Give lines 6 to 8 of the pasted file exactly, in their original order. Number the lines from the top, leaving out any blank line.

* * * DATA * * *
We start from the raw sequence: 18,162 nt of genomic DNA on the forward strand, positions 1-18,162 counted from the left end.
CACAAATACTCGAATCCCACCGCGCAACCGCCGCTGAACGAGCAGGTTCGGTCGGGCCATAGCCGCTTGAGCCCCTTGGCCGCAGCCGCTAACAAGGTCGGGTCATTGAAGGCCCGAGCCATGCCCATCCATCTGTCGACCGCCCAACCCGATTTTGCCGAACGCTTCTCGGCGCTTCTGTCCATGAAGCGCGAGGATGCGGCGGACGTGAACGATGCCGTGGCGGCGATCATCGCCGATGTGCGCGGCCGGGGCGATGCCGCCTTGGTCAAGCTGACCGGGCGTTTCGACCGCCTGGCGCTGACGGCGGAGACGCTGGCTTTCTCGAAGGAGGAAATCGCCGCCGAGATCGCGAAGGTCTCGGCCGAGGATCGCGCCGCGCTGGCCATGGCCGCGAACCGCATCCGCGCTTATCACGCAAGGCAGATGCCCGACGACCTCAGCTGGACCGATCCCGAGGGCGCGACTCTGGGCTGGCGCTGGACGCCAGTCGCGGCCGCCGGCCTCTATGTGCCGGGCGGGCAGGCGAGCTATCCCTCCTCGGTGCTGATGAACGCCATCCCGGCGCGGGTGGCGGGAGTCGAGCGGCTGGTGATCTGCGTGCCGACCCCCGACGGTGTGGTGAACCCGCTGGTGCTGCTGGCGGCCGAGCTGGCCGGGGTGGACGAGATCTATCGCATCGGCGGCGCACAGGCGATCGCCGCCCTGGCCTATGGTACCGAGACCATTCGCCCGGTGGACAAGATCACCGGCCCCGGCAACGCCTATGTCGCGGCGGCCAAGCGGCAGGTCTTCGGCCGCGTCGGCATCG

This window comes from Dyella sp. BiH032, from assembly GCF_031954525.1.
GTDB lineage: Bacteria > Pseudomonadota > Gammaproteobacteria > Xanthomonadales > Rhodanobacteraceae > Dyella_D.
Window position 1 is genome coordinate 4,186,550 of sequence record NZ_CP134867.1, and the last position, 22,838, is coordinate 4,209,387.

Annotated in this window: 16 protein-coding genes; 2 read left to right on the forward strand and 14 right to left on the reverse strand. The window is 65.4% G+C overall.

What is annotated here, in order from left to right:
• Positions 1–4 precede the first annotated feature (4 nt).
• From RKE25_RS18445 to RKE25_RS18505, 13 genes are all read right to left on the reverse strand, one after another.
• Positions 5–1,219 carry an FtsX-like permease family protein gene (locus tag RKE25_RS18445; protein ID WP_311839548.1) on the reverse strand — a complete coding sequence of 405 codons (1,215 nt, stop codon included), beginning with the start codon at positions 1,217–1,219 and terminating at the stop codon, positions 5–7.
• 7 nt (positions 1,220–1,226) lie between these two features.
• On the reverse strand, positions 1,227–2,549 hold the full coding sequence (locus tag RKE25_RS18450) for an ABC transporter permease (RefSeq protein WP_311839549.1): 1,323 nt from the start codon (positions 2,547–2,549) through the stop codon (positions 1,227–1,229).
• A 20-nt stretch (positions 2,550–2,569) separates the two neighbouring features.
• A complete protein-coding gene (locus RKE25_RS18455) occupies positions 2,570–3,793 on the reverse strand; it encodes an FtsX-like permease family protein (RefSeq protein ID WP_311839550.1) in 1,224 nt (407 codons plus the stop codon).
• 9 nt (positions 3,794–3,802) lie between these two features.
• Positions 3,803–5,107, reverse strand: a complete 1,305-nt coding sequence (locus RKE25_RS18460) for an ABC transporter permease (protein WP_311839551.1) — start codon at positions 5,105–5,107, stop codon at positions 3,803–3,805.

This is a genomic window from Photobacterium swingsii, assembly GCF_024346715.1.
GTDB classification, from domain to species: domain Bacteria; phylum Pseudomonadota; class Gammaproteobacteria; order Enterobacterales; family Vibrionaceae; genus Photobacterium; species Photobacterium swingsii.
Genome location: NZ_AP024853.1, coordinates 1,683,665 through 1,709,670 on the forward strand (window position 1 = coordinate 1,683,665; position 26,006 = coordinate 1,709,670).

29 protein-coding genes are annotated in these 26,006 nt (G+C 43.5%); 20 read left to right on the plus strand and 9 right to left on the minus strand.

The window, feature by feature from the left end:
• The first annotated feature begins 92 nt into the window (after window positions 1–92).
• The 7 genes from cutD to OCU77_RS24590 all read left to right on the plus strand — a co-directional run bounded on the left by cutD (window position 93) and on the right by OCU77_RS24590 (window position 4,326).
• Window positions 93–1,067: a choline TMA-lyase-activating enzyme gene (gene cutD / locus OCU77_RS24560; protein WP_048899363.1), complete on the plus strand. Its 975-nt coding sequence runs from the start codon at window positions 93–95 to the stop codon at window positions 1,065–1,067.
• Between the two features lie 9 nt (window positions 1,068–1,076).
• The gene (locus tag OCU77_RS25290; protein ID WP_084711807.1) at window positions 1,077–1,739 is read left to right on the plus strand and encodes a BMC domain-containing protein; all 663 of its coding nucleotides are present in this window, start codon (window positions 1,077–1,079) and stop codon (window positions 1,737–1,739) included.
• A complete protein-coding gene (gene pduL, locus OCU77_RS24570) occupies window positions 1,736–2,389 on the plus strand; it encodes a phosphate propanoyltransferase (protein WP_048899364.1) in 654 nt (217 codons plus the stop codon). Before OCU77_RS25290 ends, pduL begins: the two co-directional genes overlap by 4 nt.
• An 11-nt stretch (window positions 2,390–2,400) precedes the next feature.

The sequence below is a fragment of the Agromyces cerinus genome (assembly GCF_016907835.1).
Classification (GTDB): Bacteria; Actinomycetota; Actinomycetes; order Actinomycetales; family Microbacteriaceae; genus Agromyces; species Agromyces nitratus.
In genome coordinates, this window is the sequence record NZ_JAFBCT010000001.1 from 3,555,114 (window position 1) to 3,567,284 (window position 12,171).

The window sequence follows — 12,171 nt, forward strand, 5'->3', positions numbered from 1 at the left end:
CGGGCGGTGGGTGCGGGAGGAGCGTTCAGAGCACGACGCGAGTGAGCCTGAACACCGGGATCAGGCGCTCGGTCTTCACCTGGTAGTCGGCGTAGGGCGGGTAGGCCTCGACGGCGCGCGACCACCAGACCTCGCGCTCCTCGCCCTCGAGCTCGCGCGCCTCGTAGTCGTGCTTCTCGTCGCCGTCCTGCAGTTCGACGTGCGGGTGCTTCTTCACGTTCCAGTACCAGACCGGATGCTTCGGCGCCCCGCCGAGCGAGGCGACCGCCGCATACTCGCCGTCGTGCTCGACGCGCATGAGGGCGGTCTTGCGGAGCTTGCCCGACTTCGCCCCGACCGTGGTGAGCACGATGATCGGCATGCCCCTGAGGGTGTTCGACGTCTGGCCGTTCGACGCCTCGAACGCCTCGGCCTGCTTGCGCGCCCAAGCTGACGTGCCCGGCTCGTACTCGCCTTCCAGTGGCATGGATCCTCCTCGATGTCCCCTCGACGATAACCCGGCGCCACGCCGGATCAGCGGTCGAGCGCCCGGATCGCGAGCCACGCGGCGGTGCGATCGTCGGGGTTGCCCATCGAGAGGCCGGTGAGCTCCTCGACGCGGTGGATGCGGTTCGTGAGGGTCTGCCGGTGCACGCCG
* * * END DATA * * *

Annotated in this window: 16 protein-coding genes; 2 read left to right on the forward strand and 14 right to left on the reverse strand. The window is 65.4% G+C overall.

What is annotated here, in order from left to right:
• Positions 1–4 precede the first annotated feature (4 nt).